In swarm robotic systems, task allocation is a challenging problem aiming to decompose complex tasks into a series of subtasks. We propose a self-organizing method to allocate a swarm of robots to perform a foraging task consisting of sequentially dependent subtasks. The method regulates the proportion of robots to meet the task demands for given tasks. Our proposed method is based on the response threshold model, mapping the intensity of task demands to the probability of responding to candidate tasks depending on the response threshold. Each robot is suitable for all tasks but some robots have higher probability of taking certain tasks and lower probability of taking others. In our task allocation method, each robot updates its response threshold depending on the associated task demand as well as the number of neighbouring robots performing the task. It relies neither on a centralized mechanism nor on information exchange amongst robots. Repetitive and continuous task allocations lead to the desired task distribution at a swarm level. We also analyzed the mathematical convergence of the task distribution among a swarm of robots. We demonstrate that the method is effective and robust for a foraging task under various conditions on the number of robots, the number of tasks and the size of the arena. Our simulation results may support the hypothesis that social insects use a task allocation method to handle the foraging task required for a colony's survival.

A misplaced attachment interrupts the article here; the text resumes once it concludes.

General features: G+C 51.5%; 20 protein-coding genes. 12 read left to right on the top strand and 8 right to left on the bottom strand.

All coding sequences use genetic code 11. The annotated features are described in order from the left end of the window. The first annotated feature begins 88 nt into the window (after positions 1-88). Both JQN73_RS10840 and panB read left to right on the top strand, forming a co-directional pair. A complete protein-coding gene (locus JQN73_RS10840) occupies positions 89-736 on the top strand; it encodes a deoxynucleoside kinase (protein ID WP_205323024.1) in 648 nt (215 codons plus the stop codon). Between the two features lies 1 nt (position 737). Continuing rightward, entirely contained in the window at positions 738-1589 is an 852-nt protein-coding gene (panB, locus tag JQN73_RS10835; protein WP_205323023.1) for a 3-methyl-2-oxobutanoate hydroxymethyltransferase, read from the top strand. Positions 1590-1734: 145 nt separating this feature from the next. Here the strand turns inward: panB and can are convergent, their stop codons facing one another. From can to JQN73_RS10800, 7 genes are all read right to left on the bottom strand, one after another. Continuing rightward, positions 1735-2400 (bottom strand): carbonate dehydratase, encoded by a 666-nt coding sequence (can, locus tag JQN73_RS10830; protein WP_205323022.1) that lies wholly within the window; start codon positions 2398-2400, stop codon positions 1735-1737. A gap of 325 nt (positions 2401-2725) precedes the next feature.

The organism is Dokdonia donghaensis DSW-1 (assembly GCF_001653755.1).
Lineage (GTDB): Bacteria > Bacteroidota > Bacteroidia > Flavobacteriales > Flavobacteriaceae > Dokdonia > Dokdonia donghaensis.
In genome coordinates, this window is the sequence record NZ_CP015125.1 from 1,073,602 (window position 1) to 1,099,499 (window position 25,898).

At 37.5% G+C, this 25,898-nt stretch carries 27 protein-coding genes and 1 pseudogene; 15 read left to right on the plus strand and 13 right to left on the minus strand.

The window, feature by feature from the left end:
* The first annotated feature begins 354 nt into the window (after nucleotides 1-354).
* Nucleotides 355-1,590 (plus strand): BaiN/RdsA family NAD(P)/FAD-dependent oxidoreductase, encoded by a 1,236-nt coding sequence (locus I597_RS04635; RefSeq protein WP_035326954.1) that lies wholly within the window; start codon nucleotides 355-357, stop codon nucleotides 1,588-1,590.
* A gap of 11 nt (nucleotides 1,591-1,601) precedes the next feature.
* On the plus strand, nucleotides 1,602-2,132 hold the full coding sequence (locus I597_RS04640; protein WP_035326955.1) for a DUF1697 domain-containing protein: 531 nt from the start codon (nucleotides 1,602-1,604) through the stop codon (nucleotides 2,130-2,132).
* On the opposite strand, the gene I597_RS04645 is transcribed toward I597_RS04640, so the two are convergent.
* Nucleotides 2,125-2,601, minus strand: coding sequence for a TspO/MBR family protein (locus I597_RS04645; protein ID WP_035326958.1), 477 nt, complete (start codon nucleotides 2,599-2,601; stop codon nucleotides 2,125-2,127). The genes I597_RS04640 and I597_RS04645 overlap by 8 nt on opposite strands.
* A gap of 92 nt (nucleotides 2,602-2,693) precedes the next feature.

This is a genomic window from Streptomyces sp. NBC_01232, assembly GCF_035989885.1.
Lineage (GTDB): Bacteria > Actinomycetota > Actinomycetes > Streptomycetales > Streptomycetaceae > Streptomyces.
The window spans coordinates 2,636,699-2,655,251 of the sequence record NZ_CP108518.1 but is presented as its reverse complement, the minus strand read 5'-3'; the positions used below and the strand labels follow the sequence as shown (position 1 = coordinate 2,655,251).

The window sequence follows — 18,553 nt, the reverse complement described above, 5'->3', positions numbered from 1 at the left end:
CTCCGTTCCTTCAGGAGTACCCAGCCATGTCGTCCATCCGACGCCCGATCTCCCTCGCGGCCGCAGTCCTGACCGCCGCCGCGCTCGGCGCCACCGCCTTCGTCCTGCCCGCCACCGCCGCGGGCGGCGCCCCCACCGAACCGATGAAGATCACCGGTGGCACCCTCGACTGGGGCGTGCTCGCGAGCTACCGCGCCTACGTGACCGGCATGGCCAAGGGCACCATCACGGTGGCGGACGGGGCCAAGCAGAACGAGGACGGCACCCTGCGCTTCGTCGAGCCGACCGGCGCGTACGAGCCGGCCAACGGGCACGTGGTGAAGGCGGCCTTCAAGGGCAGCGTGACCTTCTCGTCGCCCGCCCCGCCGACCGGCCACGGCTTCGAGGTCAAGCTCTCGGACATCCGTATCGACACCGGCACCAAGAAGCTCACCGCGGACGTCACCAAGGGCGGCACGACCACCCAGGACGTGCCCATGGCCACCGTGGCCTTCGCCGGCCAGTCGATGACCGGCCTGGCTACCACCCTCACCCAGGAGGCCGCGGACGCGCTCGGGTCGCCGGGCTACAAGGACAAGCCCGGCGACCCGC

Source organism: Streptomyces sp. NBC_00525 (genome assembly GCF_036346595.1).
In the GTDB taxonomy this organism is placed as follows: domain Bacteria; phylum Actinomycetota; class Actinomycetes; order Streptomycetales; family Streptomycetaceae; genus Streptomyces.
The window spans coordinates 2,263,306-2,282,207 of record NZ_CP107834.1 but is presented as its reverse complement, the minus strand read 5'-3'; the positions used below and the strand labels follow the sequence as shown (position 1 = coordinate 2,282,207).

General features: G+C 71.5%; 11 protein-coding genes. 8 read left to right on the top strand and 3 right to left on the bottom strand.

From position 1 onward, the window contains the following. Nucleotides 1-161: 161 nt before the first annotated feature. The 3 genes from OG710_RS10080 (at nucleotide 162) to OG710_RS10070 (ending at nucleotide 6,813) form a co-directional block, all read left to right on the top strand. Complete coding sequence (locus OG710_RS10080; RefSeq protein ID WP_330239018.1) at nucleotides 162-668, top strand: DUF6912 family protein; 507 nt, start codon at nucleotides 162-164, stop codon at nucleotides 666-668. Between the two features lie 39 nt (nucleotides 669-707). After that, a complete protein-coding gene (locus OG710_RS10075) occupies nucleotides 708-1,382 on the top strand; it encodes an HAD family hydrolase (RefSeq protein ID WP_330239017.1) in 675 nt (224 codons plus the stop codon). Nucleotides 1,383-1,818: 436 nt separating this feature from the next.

All Science Journal Classification (ASJC) codes
- Computer Science(all)
- Materials Science(all)